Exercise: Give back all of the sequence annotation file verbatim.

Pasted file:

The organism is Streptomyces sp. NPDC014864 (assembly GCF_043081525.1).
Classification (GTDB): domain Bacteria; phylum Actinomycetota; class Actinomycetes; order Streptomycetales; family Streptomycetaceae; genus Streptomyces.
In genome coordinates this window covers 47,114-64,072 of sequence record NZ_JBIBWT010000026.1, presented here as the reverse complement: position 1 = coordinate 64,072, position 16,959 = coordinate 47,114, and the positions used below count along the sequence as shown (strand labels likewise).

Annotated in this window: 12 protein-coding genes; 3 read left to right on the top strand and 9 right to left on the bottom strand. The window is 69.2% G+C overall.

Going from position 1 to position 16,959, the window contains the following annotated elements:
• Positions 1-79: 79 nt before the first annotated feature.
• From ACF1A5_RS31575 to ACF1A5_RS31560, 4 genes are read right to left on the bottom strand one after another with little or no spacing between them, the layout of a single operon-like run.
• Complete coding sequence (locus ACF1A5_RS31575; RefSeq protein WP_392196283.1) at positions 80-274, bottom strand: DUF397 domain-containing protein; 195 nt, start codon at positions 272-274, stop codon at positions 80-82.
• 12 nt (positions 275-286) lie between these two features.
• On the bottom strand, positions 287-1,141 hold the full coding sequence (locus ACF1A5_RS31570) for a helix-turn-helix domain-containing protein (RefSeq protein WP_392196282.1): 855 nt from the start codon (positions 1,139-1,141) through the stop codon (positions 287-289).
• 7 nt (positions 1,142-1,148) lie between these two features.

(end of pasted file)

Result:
The organism is Streptomyces sp. NPDC014864 (assembly GCF_043081525.1).
Classification (GTDB): domain Bacteria; phylum Actinomycetota; class Actinomycetes; order Streptomycetales; family Streptomycetaceae; genus Streptomyces.
In genome coordinates this window covers 47,114-64,072 of sequence record NZ_JBIBWT010000026.1, presented here as the reverse complement: position 1 = coordinate 64,072, position 16,959 = coordinate 47,114, and the positions used below count along the sequence as shown (strand labels likewise).

Annotated in this window: 12 protein-coding genes; 3 read left to right on the top strand and 9 right to left on the bottom strand. The window is 69.2% G+C overall.

Going from position 1 to position 16,959, the window contains the following annotated elements:
• Positions 1-79: 79 nt before the first annotated feature.
• From ACF1A5_RS31575 to ACF1A5_RS31560, 4 genes are read right to left on the bottom strand one after another with little or no spacing between them, the layout of a single operon-like run.
• Complete coding sequence (locus ACF1A5_RS31575; RefSeq protein WP_392196283.1) at positions 80-274, bottom strand: DUF397 domain-containing protein; 195 nt, start codon at positions 272-274, stop codon at positions 80-82.
• 12 nt (positions 275-286) lie between these two features.
• On the bottom strand, positions 287-1,141 hold the full coding sequence (locus ACF1A5_RS31570) for a helix-turn-helix domain-containing protein (RefSeq protein WP_392196282.1): 855 nt from the start codon (positions 1,139-1,141) through the stop codon (positions 287-289).
• 7 nt (positions 1,142-1,148) lie between these two features.